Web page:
US-Israel Collaborations: Predicting and preparing for the next crisis

U.S.-Israel Bridge Building

US-Israel Collaborations: Predicting and preparing for the next crisis

U.S.-Israel Bridge Building

July 2021

The Koret Foundation is committed to strengthening the U.S.-Israel relationship, and one way we do this is through collaborative research, scholar exchanges, and shared knowledge. Faculty at Israeli and Bay Area academic institutions have distinct areas of expertise and specialization that complement one another’s strengths, leading to findings that would not have otherwise been achieved as fully. Israel brings its entrepreneurial spirit, technological aptitudes for innovation, and population datasets that can be used for case studies of community health. The U.S. institutions are pioneers in the fields, among others, of computer science and oceanography. These research partnerships will shed light on some of the most pressing social issues of our day, from rising sea levels to the rising prescription of opioids, from using cellphones as remote health sensors to analyzing vast volumes of anonymized personal health data to improve health care systems. These partnerships have the potential to advance progress and benefit global society in the long term.

  • Using personal technology and big data to create more livable cities

    Many modern cities, ever larger and denser, have become complex systems within systems. The partnership between engineers at Tel Aviv University (TAU) and Stanford University on Smart Cities and Digital Living seeks to advance multidisciplinary basic and applied research in data science that enhance the quality of life, safety, and efficiency of cities. The challenges and potential of this program is collecting and analyzing massive volumes of urban user data from an ever-increasing range of sources and devices.

    TAU’s Fleishman Faculty of Engineering and Stanford together already have a critical mass of some 50 scholars and academics working on related analytics, information systems, and operational research, as well as looking at supply chains, privacy concerns, and the role of social media. Both Stanford, with its proximity to Silicon Valley, and TAU are training their best-and-brightest to make contributions to our collective “start-up nations.” Both institutions already work closely on practical applications with corporate giants Google, Apple, IBM, Intel, Ford, Infosys, and Tata.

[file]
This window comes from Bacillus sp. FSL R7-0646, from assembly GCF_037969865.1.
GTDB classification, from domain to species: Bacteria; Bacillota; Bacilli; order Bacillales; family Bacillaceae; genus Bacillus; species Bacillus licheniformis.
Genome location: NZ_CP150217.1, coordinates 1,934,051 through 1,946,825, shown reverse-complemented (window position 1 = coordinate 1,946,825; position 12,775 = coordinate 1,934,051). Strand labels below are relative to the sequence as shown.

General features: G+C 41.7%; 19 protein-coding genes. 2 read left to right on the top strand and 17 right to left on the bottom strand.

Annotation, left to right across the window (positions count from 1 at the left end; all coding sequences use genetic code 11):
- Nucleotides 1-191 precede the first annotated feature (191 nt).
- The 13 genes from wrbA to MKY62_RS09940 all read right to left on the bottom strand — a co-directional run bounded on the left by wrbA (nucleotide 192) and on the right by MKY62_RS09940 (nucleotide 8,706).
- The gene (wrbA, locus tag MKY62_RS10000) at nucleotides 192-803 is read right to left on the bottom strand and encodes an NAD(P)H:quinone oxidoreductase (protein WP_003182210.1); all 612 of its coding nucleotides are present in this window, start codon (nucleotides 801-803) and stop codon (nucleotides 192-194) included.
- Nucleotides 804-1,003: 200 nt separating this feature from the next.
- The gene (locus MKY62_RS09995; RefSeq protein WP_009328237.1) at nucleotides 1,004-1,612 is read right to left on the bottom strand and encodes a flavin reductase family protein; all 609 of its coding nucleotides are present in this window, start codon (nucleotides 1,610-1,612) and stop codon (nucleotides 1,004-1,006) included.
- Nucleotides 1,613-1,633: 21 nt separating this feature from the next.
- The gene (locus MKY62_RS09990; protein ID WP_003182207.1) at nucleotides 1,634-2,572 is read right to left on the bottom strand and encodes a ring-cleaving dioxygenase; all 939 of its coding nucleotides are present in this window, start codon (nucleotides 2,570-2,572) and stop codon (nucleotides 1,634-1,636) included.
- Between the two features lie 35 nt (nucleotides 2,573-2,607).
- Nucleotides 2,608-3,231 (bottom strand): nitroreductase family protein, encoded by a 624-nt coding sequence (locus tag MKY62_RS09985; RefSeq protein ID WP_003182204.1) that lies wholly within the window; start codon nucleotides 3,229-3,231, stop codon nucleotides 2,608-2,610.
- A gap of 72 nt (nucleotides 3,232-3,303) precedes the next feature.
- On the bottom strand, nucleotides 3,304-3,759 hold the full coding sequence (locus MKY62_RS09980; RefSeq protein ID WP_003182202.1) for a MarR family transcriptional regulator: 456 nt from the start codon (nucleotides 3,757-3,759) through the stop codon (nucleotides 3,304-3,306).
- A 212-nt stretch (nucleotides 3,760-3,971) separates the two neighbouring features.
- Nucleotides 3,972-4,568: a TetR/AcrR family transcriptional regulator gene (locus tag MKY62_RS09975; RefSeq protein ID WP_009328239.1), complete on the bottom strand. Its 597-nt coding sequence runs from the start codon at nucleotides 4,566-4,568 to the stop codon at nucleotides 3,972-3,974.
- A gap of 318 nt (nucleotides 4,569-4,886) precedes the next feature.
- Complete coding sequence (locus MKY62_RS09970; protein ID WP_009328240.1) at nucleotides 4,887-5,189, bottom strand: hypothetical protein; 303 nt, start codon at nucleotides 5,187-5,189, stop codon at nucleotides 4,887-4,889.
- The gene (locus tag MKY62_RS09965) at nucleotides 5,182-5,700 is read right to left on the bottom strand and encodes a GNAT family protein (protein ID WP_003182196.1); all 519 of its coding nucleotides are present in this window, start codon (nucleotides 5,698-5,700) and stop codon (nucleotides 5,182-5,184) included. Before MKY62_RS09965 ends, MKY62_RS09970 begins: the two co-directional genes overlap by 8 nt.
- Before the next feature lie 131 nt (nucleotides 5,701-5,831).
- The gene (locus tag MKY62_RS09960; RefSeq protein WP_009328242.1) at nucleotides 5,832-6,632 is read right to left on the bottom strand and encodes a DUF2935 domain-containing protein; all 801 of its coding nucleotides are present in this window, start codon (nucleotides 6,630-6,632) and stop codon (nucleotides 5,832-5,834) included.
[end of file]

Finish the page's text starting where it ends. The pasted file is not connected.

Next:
As it happened, the lockdowns precipitated by the pandemic provided dramatic illustrations of the multi-faceted value of the overlap and integration of digital technologies with individual and collective physical activities. As direct physical contact, mass transit, large gatherings, and in-person shopping became suspects in virus transmission, more and more activities moved online. Some important projects that the TAU-Stanford research team was focused on prior to the pandemic leapfrogged to the fore: remote health sensors using cellphones and big data; early detection of infectious diseases; the future of the office-as-workplace; and epidemic modeling using AI. Such project collaborations will provide the basis for developing vital new infrastructure.

  • Diving deep on marine climate science and oceanography

    At the beginning of 2020, just weeks before the pandemic season arrived in full force, scientists at the University of Haifa’s Leon Recanati Institute for Maritime Studies (UH) and UC San Diego’s Scripps Center for Marine Archaeology (SCMA)—two seafront institutions half a world apart—formalized a partnership to study the history of human societies in coastal communities. UH has been a pioneer in maritime archaeology, while SCMA specializes in shallow coastal deep-time studies and specifically on human societies in coastal zones, and how they have responded to changes in climate, environment, and culture. The two institutes’ missions complement each other in significant ways. The collaboration will analyze and dynamically document how earlier societies responded to changes in sea levels and other environmental shifts. The year’s activities were significant and highly collaborative, despite the impossibility of in-person scholar exchange.